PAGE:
Barrister and Solicitor
Legal Writing and Research
Orders - Final or Interlocutory
Appeals - Final or Interlocutory Orders
Fram Elgin Mills 90 Inc. v Romandale Farms Limited (Ont CA, 2016)
In this Court of Appeal case the court discusses the vexed question of when an Order below is interlocutory or final, as that distinction determines it's appeal route:
 An order granting leave to amend a pleading is an interlocutory order: see Dynasty Furniture Manufacturing Ltd. v. Toronto-Dominion Bank, 2015 ONCA 137 (CanLII), at paras. 5-7; Natario v. Rodriguez, 2015 ONCA 227 (CanLII), 71 C.P.C. (7th) 285, at para. 7. An order adding a party defendant is also an interlocutory order: see Hunter v. Richardson, 2013 ONCA 731 (CanLII), at para. 2. The rationale in both instances is that the litigation continues and the order made does not affect a party’s substantive rights.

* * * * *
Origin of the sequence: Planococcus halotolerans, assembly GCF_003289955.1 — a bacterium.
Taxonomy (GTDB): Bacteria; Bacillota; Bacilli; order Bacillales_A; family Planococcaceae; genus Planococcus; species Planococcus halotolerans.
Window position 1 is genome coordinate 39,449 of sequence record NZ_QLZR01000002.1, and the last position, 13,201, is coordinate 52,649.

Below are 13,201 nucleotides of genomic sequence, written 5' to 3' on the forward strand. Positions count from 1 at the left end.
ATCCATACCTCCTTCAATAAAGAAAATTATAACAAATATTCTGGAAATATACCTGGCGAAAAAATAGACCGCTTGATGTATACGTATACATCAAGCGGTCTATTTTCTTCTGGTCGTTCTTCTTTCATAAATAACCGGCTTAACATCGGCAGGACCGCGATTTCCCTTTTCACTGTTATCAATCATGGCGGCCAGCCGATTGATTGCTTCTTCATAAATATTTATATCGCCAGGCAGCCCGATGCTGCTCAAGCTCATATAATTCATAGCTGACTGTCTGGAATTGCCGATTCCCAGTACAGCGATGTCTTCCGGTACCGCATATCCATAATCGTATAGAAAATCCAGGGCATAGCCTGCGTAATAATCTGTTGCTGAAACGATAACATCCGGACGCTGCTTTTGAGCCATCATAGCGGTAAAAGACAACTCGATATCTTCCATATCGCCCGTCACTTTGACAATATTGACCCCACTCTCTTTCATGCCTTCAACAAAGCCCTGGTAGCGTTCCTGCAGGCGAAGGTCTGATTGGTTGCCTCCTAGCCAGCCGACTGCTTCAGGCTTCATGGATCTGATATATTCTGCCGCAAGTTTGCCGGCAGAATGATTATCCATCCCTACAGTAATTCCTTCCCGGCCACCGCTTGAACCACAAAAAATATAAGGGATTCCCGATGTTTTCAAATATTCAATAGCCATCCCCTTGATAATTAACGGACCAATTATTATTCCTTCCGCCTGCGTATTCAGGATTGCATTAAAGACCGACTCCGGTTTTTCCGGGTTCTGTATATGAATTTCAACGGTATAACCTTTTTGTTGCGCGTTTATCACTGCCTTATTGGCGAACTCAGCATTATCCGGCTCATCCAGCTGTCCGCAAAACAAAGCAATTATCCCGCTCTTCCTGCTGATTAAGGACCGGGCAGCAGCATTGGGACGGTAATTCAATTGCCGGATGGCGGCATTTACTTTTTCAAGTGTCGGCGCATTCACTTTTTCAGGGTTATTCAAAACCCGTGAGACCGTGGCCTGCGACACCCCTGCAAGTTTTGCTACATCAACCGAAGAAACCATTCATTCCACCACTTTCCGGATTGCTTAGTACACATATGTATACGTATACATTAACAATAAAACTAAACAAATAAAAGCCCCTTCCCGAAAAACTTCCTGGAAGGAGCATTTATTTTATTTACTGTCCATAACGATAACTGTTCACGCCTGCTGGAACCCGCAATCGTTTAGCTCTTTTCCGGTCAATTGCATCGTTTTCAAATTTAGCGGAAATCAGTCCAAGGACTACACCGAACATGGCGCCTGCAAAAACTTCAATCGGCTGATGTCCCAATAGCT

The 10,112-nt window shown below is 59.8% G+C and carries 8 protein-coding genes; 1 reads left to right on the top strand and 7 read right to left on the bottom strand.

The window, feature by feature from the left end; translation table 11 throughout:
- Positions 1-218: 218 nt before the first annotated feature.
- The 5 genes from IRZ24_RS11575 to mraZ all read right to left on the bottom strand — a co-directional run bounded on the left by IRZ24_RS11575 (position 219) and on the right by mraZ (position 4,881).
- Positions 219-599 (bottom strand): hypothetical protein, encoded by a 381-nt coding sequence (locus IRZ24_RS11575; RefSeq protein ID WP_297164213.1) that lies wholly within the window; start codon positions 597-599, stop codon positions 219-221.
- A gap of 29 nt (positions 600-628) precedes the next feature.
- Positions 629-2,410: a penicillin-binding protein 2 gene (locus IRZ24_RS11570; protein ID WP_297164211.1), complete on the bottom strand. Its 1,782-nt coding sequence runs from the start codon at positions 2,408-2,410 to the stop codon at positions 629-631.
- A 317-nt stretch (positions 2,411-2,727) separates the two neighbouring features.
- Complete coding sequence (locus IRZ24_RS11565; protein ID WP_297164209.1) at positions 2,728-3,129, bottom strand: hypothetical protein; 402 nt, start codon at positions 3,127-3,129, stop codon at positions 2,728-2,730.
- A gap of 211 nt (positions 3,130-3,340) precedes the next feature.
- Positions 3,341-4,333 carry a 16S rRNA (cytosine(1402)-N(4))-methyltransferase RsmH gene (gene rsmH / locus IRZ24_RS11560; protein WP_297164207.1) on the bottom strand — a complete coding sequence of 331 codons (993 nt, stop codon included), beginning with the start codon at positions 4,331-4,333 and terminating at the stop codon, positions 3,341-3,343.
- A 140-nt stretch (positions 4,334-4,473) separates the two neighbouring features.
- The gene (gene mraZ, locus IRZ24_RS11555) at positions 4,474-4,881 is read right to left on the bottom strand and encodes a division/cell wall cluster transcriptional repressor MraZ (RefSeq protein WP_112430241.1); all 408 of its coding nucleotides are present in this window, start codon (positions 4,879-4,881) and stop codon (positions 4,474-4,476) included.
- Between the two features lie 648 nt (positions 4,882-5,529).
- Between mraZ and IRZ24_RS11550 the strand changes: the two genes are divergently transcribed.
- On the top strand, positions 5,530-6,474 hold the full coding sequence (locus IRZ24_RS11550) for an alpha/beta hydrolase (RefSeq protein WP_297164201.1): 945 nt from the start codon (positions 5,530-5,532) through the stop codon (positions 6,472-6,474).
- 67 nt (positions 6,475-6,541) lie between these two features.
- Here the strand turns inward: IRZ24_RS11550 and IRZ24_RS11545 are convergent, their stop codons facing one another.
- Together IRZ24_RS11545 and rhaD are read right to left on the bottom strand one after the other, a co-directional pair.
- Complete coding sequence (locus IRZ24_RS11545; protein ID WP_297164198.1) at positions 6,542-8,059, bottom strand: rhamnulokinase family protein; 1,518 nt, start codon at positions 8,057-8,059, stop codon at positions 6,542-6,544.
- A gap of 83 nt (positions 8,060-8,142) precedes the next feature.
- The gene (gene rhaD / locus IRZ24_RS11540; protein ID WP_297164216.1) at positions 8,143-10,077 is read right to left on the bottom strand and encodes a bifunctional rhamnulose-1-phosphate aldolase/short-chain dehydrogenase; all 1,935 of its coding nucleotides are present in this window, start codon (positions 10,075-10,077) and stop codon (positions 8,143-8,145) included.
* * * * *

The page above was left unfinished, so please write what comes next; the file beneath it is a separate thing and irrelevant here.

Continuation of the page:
By contrast, an order under r. 21.01(1)(a) to determine a question of law before trial where the determination disposes of all or part of a claim or defence is final because it precludes the party from raising the issue going forward: see Ball v. Donais (1993), 1993 CanLII 8613 (ON CA), 13 O.R. (3d) 322 (C.A.), at para. 3; Abbott v. Collins (2002), 2002 CanLII 41457 (ON CA), 62 O.R. (3d) 99 (C.A.), at paras. 5-7. Where an order deprives a party of a substantive right that could be determinative of the action, that order is final: Stoiantsis v. Spirou, 2008 ONCA 553 (CanLII), 91 O.R. (3d) 184, at paras. 19-22.
 The nature of the underlying motion is an important consideration in deciding whether the order is final or interlocutory. For instance, regardless of the reasons given by the judge for dismissing a motion under r. 21.01(1)(b) to strike a pleading on the ground it discloses no reasonable cause of action or defence, “it is reasonable to think that … the judge does not have the power to make a final order under that provision”: S. (R.) v. H. (R.) (2000), 2000 CanLII 17038 (ON CA), 52 O.R. (3d) 152 (C.A.), at para. 18, per Morden J.A.